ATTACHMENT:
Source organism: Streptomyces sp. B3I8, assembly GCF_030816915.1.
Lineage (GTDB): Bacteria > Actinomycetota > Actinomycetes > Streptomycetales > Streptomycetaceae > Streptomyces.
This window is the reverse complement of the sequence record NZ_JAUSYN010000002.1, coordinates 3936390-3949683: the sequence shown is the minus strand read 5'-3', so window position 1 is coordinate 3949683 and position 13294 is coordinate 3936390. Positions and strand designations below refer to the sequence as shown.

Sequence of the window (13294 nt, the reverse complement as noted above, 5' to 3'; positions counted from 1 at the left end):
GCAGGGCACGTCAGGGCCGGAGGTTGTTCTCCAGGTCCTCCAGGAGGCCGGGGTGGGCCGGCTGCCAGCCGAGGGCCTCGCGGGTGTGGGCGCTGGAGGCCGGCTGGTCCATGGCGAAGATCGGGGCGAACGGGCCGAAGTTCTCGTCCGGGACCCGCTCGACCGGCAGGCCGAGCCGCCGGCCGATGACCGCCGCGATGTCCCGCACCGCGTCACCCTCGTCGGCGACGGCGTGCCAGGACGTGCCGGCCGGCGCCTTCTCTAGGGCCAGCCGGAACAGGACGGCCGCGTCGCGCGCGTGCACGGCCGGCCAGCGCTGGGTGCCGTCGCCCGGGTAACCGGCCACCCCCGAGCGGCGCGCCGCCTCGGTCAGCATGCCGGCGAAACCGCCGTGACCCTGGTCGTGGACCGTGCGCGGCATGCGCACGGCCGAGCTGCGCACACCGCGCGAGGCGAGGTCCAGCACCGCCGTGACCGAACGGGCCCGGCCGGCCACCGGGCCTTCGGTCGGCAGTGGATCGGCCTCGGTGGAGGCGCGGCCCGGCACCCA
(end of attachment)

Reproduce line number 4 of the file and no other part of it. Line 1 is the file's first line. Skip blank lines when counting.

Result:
Sequence of the window (13294 nt, the reverse complement as noted above, 5' to 3'; positions counted from 1 at the left end):